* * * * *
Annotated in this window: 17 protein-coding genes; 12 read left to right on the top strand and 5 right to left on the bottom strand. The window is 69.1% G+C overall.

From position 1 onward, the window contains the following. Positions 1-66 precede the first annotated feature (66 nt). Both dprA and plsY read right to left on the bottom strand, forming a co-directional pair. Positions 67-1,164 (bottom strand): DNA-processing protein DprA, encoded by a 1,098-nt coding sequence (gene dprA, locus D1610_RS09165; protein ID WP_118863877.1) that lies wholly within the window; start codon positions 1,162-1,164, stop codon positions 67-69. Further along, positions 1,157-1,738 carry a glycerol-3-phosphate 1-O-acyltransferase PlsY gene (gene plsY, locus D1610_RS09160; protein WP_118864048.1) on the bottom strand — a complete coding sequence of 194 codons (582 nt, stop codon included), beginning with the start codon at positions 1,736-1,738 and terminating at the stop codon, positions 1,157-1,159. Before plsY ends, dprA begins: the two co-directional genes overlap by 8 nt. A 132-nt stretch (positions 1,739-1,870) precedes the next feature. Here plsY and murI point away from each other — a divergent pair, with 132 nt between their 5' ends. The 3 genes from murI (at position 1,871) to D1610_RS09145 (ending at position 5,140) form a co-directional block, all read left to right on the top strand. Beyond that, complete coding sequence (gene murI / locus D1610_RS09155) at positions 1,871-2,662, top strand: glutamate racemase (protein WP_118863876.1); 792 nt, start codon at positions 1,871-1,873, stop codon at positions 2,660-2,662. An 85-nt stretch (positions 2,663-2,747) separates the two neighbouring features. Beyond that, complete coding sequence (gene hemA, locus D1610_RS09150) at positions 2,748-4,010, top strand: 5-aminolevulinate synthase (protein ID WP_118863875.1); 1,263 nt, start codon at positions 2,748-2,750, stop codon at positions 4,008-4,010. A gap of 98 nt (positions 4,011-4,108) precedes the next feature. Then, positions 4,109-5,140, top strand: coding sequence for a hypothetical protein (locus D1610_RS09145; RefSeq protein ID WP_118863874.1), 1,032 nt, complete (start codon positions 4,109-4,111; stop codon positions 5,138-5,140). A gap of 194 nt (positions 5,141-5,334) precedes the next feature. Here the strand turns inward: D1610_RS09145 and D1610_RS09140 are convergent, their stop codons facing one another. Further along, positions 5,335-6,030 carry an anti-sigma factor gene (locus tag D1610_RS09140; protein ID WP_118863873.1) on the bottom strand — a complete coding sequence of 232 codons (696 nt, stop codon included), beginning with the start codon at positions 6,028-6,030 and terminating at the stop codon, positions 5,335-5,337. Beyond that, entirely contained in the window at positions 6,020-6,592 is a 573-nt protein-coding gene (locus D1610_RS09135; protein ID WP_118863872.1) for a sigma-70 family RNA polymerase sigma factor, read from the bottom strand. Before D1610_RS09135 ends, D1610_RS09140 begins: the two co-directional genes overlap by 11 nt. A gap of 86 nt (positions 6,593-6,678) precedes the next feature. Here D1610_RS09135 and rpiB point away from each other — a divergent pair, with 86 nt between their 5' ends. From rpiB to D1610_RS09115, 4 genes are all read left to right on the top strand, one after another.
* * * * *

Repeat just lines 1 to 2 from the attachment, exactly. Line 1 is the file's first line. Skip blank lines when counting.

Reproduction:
Annotated in this window: 17 protein-coding genes; 12 read left to right on the top strand and 5 right to left on the bottom strand. The window is 69.1% G+C overall.

From position 1 onward, the window contains the following. Positions 1-66 precede the first annotated feature (66 nt). Both dprA and plsY read right to left on the bottom strand, forming a co-directional pair. Positions 67-1,164 (bottom strand): DNA-processing protein DprA, encoded by a 1,098-nt coding sequence (gene dprA, locus D1610_RS09165; protein ID WP_118863877.1) that lies wholly within the window; start codon positions 1,162-1,164, stop codon positions 67-69. Further along, positions 1,157-1,738 carry a glycerol-3-phosphate 1-O-acyltransferase PlsY gene (gene plsY, locus D1610_RS09160; protein WP_118864048.1) on the bottom strand — a complete coding sequence of 194 codons (582 nt, stop codon included), beginning with the start codon at positions 1,736-1,738 and terminating at the stop codon, positions 1,157-1,159. Before plsY ends, dprA begins: the two co-directional genes overlap by 8 nt. A 132-nt stretch (positions 1,739-1,870) precedes the next feature. Here plsY and murI point away from each other — a divergent pair, with 132 nt between their 5' ends. The 3 genes from murI (at position 1,871) to D1610_RS09145 (ending at position 5,140) form a co-directional block, all read left to right on the top strand. Beyond that, complete coding sequence (gene murI / locus D1610_RS09155) at positions 1,871-2,662, top strand: glutamate racemase (protein WP_118863876.1); 792 nt, start codon at positions 1,871-1,873, stop codon at positions 2,660-2,662. An 85-nt stretch (positions 2,663-2,747) separates the two neighbouring features. Beyond that, complete coding sequence (gene hemA, locus D1610_RS09150) at positions 2,748-4,010, top strand: 5-aminolevulinate synthase (protein ID WP_118863875.1); 1,263 nt, start codon at positions 2,748-2,750, stop codon at positions 4,008-4,010. A gap of 98 nt (positions 4,011-4,108) precedes the next feature. Then, positions 4,109-5,140, top strand: coding sequence for a hypothetical protein (locus D1610_RS09145; RefSeq protein ID WP_118863874.1), 1,032 nt, complete (start codon positions 4,109-4,111; stop codon positions 5,138-5,140). A gap of 194 nt (positions 5,141-5,334) precedes the next feature. Here the strand turns inward: D1610_RS09145 and D1610_RS09140 are convergent, their stop codons facing one another. Further along, positions 5,335-6,030 carry an anti-sigma factor gene (locus tag D1610_RS09140; protein ID WP_118863873.1) on the bottom strand — a complete coding sequence of 232 codons (696 nt, stop codon included), beginning with the start codon at positions 6,028-6,030 and terminating at the stop codon, positions 5,335-5,337. Beyond that, entirely contained in the window at positions 6,020-6,592 is a 573-nt protein-coding gene (locus D1610_RS09135; protein ID WP_118863872.1) for a sigma-70 family RNA polymerase sigma factor, read from the bottom strand. Before D1610_RS09135 ends, D1610_RS09140 begins: the two co-directional genes overlap by 11 nt. A gap of 86 nt (positions 6,593-6,678) precedes the next feature. Here D1610_RS09135 and rpiB point away from each other — a divergent pair, with 86 nt between their 5' ends. From rpiB to D1610_RS09115, 4 genes are all read left to right on the top strand, one after another.